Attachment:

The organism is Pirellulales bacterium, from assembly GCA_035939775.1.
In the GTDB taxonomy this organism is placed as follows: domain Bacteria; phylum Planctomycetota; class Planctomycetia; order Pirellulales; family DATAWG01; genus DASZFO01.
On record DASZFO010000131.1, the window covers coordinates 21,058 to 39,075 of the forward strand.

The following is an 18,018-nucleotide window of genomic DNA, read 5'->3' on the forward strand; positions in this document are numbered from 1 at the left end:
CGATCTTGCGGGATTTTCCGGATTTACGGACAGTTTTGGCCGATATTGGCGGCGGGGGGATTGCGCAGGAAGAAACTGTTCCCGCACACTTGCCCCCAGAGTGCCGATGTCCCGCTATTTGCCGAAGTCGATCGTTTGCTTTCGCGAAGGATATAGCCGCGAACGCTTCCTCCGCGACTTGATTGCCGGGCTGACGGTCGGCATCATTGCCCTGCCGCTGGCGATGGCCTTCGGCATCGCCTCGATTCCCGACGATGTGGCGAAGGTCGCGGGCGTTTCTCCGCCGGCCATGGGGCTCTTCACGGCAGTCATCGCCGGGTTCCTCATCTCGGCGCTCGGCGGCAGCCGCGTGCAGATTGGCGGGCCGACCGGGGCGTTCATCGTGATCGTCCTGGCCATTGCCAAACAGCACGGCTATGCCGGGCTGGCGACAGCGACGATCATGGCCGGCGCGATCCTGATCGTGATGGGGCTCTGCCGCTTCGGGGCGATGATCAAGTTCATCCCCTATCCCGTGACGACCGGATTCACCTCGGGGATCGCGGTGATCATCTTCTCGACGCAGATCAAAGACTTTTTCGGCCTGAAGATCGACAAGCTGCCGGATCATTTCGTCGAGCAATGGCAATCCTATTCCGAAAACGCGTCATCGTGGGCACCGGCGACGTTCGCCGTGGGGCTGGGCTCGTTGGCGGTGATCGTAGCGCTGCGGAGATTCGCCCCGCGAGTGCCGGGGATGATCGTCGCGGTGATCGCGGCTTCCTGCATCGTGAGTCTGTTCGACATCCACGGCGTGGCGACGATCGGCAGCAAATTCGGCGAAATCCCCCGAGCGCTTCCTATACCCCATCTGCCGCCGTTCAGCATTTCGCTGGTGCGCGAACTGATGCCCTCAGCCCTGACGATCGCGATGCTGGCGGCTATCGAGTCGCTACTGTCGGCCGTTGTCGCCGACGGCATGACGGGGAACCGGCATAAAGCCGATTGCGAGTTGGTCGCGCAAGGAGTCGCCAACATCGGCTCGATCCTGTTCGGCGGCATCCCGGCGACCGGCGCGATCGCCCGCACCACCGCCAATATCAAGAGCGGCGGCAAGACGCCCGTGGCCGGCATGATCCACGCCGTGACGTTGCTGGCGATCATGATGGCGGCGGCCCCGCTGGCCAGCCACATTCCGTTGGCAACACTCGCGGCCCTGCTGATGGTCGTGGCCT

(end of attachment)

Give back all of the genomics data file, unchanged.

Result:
The organism is Pirellulales bacterium, from assembly GCA_035939775.1.
In the GTDB taxonomy this organism is placed as follows: domain Bacteria; phylum Planctomycetota; class Planctomycetia; order Pirellulales; family DATAWG01; genus DASZFO01.
On record DASZFO010000131.1, the window covers coordinates 21,058 to 39,075 of the forward strand.

The following is an 18,018-nucleotide window of genomic DNA, read 5'->3' on the forward strand; positions in this document are numbered from 1 at the left end:
CGATCTTGCGGGATTTTCCGGATTTACGGACAGTTTTGGCCGATATTGGCGGCGGGGGGATTGCGCAGGAAGAAACTGTTCCCGCACACTTGCCCCCAGAGTGCCGATGTCCCGCTATTTGCCGAAGTCGATCGTTTGCTTTCGCGAAGGATATAGCCGCGAACGCTTCCTCCGCGACTTGATTGCCGGGCTGACGGTCGGCATCATTGCCCTGCCGCTGGCGATGGCCTTCGGCATCGCCTCGATTCCCGACGATGTGGCGAAGGTCGCGGGCGTTTCTCCGCCGGCCATGGGGCTCTTCACGGCAGTCATCGCCGGGTTCCTCATCTCGGCGCTCGGCGGCAGCCGCGTGCAGATTGGCGGGCCGACCGGGGCGTTCATCGTGATCGTCCTGGCCATTGCCAAACAGCACGGCTATGCCGGGCTGGCGACAGCGACGATCATGGCCGGCGCGATCCTGATCGTGATGGGGCTCTGCCGCTTCGGGGCGATGATCAAGTTCATCCCCTATCCCGTGACGACCGGATTCACCTCGGGGATCGCGGTGATCATCTTCTCGACGCAGATCAAAGACTTTTTCGGCCTGAAGATCGACAAGCTGCCGGATCATTTCGTCGAGCAATGGCAATCCTATTCCGAAAACGCGTCATCGTGGGCACCGGCGACGTTCGCCGTGGGGCTGGGCTCGTTGGCGGTGATCGTAGCGCTGCGGAGATTCGCCCCGCGAGTGCCGGGGATGATCGTCGCGGTGATCGCGGCTTCCTGCATCGTGAGTCTGTTCGACATCCACGGCGTGGCGACGATCGGCAGCAAATTCGGCGAAATCCCCCGAGCGCTTCCTATACCCCATCTGCCGCCGTTCAGCATTTCGCTGGTGCGCGAACTGATGCCCTCAGCCCTGACGATCGCGATGCTGGCGGCTATCGAGTCGCTACTGTCGGCCGTTGTCGCCGACGGCATGACGGGGAACCGGCATAAAGCCGATTGCGAGTTGGTCGCGCAAGGAGTCGCCAACATCGGCTCGATCCTGTTCGGCGGCATCCCGGCGACCGGCGCGATCGCCCGCACCACCGCCAATATCAAGAGCGGCGGCAAGACGCCCGTGGCCGGCATGATCCACGCCGTGACGTTGCTGGCGATCATGATGGCGGCGGCCCCGCTGGCCAGCCACATTCCGTTGGCAACACTCGCGGCCCTGCTGATGGTCGTGGCCT